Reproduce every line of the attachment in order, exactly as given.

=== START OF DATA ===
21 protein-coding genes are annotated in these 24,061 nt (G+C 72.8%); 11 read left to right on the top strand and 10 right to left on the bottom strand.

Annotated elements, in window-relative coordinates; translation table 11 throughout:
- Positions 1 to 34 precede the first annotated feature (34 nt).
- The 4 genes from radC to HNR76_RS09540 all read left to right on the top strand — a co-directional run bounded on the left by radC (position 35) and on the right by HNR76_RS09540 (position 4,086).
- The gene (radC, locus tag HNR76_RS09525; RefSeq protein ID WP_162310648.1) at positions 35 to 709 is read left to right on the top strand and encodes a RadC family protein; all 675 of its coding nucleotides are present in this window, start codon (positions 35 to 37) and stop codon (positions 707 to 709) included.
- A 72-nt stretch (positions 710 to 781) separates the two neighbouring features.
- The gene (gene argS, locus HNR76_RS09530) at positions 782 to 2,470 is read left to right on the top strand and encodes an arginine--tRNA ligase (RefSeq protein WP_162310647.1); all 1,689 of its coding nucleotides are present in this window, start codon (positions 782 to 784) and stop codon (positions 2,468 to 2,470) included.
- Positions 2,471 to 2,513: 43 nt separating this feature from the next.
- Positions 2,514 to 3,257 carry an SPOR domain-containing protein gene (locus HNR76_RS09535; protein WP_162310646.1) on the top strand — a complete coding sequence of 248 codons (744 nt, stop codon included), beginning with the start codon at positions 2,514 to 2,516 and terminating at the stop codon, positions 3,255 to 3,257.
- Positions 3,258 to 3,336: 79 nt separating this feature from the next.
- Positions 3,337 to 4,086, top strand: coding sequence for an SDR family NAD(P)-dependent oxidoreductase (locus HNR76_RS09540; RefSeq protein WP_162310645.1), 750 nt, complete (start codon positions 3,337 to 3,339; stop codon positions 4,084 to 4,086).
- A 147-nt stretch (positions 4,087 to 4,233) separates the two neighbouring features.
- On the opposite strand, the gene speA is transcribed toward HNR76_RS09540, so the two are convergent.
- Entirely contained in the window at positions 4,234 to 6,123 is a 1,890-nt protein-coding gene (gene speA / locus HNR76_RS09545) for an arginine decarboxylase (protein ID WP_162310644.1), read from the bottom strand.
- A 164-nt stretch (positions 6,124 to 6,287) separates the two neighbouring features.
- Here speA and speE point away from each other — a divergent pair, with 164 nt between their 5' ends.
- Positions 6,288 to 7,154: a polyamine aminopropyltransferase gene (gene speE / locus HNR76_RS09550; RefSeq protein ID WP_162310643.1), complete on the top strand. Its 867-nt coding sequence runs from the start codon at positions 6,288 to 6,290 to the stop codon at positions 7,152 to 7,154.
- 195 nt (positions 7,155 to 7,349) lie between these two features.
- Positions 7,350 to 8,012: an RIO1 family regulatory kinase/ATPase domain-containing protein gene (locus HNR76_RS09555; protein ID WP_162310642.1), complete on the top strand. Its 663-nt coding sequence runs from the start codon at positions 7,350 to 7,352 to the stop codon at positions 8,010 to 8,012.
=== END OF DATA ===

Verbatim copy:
21 protein-coding genes are annotated in these 24,061 nt (G+C 72.8%); 11 read left to right on the top strand and 10 right to left on the bottom strand.

Annotated elements, in window-relative coordinates; translation table 11 throughout:
- Positions 1 to 34 precede the first annotated feature (34 nt).
- The 4 genes from radC to HNR76_RS09540 all read left to right on the top strand — a co-directional run bounded on the left by radC (position 35) and on the right by HNR76_RS09540 (position 4,086).
- The gene (radC, locus tag HNR76_RS09525; RefSeq protein ID WP_162310648.1) at positions 35 to 709 is read left to right on the top strand and encodes a RadC family protein; all 675 of its coding nucleotides are present in this window, start codon (positions 35 to 37) and stop codon (positions 707 to 709) included.
- A 72-nt stretch (positions 710 to 781) separates the two neighbouring features.
- The gene (gene argS, locus HNR76_RS09530) at positions 782 to 2,470 is read left to right on the top strand and encodes an arginine--tRNA ligase (RefSeq protein WP_162310647.1); all 1,689 of its coding nucleotides are present in this window, start codon (positions 782 to 784) and stop codon (positions 2,468 to 2,470) included.
- Positions 2,471 to 2,513: 43 nt separating this feature from the next.
- Positions 2,514 to 3,257 carry an SPOR domain-containing protein gene (locus HNR76_RS09535; protein WP_162310646.1) on the top strand — a complete coding sequence of 248 codons (744 nt, stop codon included), beginning with the start codon at positions 2,514 to 2,516 and terminating at the stop codon, positions 3,255 to 3,257.
- Positions 3,258 to 3,336: 79 nt separating this feature from the next.
- Positions 3,337 to 4,086, top strand: coding sequence for an SDR family NAD(P)-dependent oxidoreductase (locus HNR76_RS09540; RefSeq protein WP_162310645.1), 750 nt, complete (start codon positions 3,337 to 3,339; stop codon positions 4,084 to 4,086).
- A 147-nt stretch (positions 4,087 to 4,233) separates the two neighbouring features.
- On the opposite strand, the gene speA is transcribed toward HNR76_RS09540, so the two are convergent.
- Entirely contained in the window at positions 4,234 to 6,123 is a 1,890-nt protein-coding gene (gene speA / locus HNR76_RS09545) for an arginine decarboxylase (protein ID WP_162310644.1), read from the bottom strand.
- A 164-nt stretch (positions 6,124 to 6,287) separates the two neighbouring features.
- Here speA and speE point away from each other — a divergent pair, with 164 nt between their 5' ends.
- Positions 6,288 to 7,154: a polyamine aminopropyltransferase gene (gene speE / locus HNR76_RS09550; RefSeq protein ID WP_162310643.1), complete on the top strand. Its 867-nt coding sequence runs from the start codon at positions 6,288 to 6,290 to the stop codon at positions 7,152 to 7,154.
- 195 nt (positions 7,155 to 7,349) lie between these two features.
- Positions 7,350 to 8,012: an RIO1 family regulatory kinase/ATPase domain-containing protein gene (locus HNR76_RS09555; protein ID WP_162310642.1), complete on the top strand. Its 663-nt coding sequence runs from the start codon at positions 7,350 to 7,352 to the stop codon at positions 8,010 to 8,012.